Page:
Thanks to the fall of fascism, Italian designers and their sharp, modern suits were introduced to and were considered extremely fashionable in England. By the mid to late 1950s, a new style based on these Italian designs was produced and grew popular in England and, eventually, was exported to the US. The shorter, leaner, single-breasted jacket with tapered trousers was known as the “Italian Style” or “Continental Look.”[14] Along with this new silhouette, postwar austerity and overwhelming conformity was gradually replaced by “increasing colour and pattern, a fundamental shift in menswear that would explode in the so-called ‘peacock revolution’ of the 1960s.”[15] By the end of the 1950s, this look—silhouette and color combined—became the very height of a new modernity. [caption id="attachment_162" align="aligncenter" width="706"]Cary Grant in Gray Continental Suit North by Northwest; Cary Grant in Gray Continental Suit[/caption] The Continental silhouette grew increasingly popular as formal wear, in addition to business wear. (Please note that at this point in the history, a mention of “formal wear” really refers to semi-formal wear, as tailcoats were almost never seen—they appeared only at the most formal of formal occasions.) During World War II, dinner jackets were very rarely worn outside the home. On those extremely rare occasions where dinner jackets did make an appearance, most tended to be the shawl-collared double-breasted style originally introduced by the Duke of Windsor. By the late fifties, though, the dinner jacket began to make a comeback—now in the lean, sharp Italian style “launched through fashion shows and worn by the stars of the burgeoning film industry based at the Cinecitta studios in Rome.”[16] Savile Row, however, was quite slow to respond to the decade’s changing look. It was, perhaps, still recovering both from the destruction wrought by war and from the more figurative destruction of the unparalleled class of its original Edwardian “London Blade” suit. Only one shop—in fact, a women’s shop—successfully manufactured a line of ready-to-wear suits inspired by “la bella figura” Italian style.[17] These suits were single-breasted with a lower waist, back vents, two buttons, and a more fitted line; they were developed for Hepworth’s and successfully sold in the US as well—even replacing the early century’s exaggerated Bold Look.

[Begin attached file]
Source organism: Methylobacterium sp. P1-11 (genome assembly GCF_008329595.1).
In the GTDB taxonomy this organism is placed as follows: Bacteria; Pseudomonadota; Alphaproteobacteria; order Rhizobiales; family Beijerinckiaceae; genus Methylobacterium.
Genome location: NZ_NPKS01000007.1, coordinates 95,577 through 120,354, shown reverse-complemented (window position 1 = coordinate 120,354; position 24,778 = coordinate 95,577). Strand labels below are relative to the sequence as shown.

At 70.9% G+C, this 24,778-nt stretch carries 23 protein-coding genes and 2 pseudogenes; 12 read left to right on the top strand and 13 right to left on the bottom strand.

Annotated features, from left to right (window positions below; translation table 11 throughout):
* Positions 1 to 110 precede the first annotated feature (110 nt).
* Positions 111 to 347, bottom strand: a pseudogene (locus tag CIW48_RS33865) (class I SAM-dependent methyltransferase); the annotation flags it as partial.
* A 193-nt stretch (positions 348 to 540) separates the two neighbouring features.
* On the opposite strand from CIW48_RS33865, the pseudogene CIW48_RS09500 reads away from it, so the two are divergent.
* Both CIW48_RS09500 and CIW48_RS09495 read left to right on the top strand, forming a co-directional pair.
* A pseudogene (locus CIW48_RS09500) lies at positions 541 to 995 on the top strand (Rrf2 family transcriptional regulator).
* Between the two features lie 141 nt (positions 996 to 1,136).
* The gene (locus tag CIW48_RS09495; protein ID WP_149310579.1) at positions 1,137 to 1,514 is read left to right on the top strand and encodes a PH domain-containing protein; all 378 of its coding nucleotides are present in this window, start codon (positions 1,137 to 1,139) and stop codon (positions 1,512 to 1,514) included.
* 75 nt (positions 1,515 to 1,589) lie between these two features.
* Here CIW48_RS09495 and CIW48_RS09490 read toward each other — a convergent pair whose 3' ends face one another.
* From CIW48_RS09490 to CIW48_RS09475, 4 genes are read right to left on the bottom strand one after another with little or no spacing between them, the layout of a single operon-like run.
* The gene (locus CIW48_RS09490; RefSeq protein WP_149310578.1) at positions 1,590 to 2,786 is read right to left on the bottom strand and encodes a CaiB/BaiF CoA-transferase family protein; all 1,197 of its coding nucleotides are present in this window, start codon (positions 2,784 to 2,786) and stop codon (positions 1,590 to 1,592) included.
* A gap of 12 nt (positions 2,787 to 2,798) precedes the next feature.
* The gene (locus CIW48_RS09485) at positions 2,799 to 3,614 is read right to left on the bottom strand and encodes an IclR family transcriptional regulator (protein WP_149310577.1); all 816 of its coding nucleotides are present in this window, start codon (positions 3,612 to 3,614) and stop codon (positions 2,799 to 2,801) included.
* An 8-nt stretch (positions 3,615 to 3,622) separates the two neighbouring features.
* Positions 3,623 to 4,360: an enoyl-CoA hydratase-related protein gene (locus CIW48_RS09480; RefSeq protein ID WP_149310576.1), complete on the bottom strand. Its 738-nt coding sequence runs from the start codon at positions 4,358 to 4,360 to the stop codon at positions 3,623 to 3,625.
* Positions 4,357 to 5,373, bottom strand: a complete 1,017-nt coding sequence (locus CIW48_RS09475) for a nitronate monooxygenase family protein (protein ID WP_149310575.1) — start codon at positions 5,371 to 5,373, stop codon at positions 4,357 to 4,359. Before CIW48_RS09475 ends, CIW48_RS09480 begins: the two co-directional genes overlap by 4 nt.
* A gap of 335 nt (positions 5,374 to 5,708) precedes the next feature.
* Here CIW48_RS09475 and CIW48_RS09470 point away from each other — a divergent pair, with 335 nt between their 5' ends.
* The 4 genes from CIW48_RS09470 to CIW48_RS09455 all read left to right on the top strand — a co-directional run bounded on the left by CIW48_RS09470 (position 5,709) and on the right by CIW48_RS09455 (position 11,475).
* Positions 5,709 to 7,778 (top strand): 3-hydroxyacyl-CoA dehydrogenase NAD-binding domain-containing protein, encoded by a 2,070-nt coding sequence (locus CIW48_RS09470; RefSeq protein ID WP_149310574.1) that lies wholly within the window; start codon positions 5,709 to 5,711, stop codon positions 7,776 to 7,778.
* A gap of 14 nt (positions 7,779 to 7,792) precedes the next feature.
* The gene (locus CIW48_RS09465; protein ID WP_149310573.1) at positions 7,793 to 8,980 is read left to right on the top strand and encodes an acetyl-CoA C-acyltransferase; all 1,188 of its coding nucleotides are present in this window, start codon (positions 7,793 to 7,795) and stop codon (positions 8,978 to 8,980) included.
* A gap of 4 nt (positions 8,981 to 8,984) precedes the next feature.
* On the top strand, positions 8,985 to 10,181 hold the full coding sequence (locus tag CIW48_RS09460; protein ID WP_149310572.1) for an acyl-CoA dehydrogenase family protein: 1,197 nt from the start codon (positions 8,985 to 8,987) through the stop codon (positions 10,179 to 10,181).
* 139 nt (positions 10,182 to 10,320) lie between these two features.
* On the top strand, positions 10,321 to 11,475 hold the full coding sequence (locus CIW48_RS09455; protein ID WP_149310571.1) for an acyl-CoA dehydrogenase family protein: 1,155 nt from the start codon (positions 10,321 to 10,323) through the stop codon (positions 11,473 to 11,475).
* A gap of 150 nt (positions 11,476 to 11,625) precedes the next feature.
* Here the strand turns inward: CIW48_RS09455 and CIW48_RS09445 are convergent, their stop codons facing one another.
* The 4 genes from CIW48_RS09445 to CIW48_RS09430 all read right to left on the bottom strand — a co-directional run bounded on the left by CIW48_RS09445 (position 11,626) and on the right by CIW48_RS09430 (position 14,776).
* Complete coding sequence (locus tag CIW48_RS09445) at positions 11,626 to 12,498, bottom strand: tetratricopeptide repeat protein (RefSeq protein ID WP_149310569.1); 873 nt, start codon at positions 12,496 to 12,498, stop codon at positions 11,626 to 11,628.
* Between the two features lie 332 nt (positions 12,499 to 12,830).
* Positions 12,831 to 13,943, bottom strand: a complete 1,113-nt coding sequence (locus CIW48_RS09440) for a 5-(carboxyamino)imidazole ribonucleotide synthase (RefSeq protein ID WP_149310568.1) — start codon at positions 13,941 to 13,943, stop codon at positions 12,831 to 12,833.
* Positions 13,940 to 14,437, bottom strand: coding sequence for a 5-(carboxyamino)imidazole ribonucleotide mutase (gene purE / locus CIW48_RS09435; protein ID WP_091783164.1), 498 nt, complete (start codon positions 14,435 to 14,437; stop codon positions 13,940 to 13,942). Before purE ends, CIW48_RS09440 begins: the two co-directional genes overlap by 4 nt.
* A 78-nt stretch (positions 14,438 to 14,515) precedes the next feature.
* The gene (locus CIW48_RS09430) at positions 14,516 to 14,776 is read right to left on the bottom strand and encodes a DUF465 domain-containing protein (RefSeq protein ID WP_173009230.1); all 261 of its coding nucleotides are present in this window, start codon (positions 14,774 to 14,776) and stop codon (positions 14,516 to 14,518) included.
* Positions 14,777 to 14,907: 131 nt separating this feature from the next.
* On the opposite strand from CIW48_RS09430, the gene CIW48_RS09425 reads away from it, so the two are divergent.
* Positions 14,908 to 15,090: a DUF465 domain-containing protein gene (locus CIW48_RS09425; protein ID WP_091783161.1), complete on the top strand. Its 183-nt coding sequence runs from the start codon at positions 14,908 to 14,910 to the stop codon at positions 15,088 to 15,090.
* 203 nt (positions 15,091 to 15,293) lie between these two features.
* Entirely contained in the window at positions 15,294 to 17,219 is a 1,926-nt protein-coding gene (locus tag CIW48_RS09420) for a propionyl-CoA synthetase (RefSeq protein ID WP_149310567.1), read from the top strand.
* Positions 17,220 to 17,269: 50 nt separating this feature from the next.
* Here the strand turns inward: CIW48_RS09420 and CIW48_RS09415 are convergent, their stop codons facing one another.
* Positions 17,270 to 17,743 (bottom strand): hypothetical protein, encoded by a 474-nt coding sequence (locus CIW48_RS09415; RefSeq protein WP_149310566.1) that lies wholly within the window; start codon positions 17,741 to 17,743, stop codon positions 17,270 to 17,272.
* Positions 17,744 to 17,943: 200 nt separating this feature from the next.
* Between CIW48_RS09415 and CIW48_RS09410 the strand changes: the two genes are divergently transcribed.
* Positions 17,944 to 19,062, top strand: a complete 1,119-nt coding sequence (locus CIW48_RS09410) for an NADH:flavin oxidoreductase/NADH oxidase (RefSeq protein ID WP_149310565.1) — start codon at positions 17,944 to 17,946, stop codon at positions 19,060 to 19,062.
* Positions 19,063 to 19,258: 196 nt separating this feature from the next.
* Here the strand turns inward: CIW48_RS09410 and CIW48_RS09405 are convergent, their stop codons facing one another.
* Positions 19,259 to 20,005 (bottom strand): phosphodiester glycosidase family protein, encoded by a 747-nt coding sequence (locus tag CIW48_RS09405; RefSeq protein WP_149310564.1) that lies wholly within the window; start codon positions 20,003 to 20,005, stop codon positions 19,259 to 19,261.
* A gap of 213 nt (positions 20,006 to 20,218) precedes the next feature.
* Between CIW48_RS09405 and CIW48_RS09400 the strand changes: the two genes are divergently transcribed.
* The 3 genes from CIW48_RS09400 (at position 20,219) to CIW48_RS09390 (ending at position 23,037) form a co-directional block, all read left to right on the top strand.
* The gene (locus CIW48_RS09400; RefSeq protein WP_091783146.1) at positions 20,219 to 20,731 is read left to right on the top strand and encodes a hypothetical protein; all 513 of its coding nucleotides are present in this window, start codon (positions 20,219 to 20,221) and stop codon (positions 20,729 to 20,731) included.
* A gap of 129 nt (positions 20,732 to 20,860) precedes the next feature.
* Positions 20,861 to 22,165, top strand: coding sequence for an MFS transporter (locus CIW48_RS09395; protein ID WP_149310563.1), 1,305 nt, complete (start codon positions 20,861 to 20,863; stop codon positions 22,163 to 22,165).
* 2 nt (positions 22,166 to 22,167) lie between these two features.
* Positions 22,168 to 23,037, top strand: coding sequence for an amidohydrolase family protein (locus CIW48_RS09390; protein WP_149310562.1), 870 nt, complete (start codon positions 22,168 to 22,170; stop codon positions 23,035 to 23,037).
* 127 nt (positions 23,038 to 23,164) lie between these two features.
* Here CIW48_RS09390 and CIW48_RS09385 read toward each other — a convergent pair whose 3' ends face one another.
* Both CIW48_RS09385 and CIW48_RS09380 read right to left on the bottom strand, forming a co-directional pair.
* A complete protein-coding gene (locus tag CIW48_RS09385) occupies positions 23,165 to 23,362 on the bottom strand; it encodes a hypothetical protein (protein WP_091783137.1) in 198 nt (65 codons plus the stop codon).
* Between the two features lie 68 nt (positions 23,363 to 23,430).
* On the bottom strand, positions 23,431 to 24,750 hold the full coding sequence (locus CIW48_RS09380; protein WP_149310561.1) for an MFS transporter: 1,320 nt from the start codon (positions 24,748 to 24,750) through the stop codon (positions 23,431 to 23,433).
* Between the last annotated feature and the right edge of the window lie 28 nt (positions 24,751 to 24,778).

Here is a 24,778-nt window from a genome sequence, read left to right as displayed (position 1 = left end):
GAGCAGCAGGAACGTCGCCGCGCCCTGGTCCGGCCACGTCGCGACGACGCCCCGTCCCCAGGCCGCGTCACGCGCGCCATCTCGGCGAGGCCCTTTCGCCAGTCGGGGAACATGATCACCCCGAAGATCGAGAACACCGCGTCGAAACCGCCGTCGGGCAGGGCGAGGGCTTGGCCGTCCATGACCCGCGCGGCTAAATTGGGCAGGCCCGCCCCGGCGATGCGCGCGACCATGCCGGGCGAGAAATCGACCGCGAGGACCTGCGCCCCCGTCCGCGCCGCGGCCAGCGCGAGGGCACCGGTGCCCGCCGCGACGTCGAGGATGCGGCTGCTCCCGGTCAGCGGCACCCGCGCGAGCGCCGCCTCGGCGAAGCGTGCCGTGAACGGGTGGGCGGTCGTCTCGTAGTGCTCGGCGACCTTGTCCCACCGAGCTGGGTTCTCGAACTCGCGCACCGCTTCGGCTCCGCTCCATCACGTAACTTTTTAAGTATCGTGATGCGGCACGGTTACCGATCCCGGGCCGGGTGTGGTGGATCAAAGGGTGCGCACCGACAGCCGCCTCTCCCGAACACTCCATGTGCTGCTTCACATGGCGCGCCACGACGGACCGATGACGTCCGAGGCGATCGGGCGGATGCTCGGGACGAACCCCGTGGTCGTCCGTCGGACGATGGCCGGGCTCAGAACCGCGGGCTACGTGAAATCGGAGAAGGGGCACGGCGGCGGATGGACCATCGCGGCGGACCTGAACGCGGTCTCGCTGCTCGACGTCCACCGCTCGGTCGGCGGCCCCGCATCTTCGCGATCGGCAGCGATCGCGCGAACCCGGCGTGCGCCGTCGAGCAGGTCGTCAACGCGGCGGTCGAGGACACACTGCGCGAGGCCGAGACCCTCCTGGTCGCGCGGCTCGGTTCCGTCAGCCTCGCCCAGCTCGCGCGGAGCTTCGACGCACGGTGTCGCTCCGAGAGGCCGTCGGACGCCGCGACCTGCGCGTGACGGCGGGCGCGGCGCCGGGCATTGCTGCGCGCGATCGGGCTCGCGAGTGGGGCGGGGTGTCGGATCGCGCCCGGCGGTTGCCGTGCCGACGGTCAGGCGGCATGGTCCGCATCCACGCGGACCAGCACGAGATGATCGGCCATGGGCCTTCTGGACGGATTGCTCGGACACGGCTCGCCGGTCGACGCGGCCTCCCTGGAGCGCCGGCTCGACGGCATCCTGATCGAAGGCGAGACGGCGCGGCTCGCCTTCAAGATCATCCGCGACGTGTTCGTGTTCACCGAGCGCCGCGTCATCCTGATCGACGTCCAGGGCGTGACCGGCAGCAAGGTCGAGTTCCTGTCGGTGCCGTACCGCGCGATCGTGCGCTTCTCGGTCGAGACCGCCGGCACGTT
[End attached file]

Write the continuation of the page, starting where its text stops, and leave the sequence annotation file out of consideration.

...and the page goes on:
Carnaby Street: Minority and Youth Culture

Finally, while Savile Row struggled to reclaim its former glory, Carnaby Street took over as the heart of London’s fashion district: “a separate market came into being catering specifically to young people with large disposable incomes.”[18] Carnaby Street made a name for itself as home to a new kind of boutique that attracted young men aiming to identify and express themselves through fashion. These young men were aiming to—like every earlier generation stretching back further than Beau Brummell himself!—dress differently than their fathers. Carnaby Street’s reign didn’t reach its peak until the sixties—but it only could have reached that peak under the right conditions, and those conditions were met by the turmoil of different fashions and identities during the fifties. The turmoil, confusion, and attempted regrowth of postwar America and Europe is obvious through the many fashions it produced and the backlashes to those fashions—both within the same decade and in the sixties. The role of formalwear throughout this decade—first as symbolic return to prewar nostalgia, safety, wealth, and class distinctions; then as weapon against classicism; finally as a kind of equalizer across classes and countries—is, I think particularly notable. [1] (1985), 5. [2] Flusser (1985), 8. [3] Ibid. [4] Ibid., 20. [5] Ibid. [6] Ibid. [7] Foulkes, 32. [8] Ibid., 34. [9] Laver, 260. [10] Chenoune, 234. [11] Quoted in Flusser (1985) 20, regarding the gray flannel suit. [12] Ibid., 8. [13] Ibid. [14] Laver, 261. [15] Blackman, 180. [16] Blackman, 180. [17] Ibid. [18] Laver, 260.